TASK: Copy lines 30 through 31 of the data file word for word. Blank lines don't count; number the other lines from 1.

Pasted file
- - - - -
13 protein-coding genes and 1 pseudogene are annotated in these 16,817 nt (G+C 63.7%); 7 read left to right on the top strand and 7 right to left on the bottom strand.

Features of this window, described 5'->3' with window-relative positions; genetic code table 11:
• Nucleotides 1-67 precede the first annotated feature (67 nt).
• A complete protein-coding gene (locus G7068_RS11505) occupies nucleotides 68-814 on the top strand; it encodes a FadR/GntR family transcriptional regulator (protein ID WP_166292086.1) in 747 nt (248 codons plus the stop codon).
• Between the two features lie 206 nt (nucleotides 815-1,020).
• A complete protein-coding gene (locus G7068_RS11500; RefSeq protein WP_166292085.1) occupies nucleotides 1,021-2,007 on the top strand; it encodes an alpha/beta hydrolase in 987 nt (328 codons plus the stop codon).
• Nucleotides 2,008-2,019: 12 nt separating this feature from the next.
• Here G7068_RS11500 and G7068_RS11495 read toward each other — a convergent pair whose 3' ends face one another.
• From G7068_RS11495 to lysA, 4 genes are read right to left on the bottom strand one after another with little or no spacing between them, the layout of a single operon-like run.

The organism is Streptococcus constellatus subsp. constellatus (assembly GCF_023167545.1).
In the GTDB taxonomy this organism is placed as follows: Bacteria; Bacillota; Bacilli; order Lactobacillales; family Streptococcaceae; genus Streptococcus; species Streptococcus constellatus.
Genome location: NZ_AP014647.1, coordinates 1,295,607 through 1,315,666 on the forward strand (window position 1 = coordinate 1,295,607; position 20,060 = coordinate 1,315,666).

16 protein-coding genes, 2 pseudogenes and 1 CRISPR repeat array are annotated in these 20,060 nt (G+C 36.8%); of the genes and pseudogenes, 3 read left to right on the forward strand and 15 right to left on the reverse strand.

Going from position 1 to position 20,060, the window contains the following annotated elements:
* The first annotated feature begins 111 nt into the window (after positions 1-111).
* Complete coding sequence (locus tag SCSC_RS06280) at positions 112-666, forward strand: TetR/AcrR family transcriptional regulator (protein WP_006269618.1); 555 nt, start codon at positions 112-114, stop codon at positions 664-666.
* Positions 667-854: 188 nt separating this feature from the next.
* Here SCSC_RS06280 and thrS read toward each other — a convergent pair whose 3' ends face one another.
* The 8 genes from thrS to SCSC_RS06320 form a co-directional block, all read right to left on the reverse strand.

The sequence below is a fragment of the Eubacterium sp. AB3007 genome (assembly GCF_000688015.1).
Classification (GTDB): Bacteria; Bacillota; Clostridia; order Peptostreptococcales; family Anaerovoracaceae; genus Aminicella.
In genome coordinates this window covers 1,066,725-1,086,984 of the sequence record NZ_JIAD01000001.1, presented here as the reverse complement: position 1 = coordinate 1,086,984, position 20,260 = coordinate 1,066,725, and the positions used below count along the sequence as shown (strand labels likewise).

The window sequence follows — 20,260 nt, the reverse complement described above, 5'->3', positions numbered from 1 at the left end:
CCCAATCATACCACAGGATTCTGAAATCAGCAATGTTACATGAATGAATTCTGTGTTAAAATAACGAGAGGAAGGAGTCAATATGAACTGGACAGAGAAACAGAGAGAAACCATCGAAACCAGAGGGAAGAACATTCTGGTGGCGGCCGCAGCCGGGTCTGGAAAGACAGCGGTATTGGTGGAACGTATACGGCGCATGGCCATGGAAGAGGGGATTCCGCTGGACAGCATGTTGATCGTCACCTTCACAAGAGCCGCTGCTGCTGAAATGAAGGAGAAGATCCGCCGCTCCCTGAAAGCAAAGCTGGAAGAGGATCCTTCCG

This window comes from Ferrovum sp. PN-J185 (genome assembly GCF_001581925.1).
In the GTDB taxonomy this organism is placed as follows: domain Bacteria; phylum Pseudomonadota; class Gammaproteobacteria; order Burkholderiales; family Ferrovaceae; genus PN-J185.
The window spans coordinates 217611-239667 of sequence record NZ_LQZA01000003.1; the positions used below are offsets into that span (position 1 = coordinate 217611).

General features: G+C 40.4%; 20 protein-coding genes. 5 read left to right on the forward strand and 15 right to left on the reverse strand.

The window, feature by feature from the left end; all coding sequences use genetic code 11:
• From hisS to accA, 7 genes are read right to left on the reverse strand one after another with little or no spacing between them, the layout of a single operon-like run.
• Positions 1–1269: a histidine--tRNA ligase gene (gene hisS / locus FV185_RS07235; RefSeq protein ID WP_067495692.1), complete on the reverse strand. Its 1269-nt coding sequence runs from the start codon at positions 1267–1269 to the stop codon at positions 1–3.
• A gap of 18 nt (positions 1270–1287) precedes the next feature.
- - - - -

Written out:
• From hisS to accA, 7 genes are read right to left on the reverse strand one after another with little or no spacing between them, the layout of a single operon-like run.
• Positions 1–1269: a histidine--tRNA ligase gene (gene hisS / locus FV185_RS07235; RefSeq protein ID WP_067495692.1), complete on the reverse strand. Its 1269-nt coding sequence runs from the start codon at positions 1267–1269 to the stop codon at positions 1–3.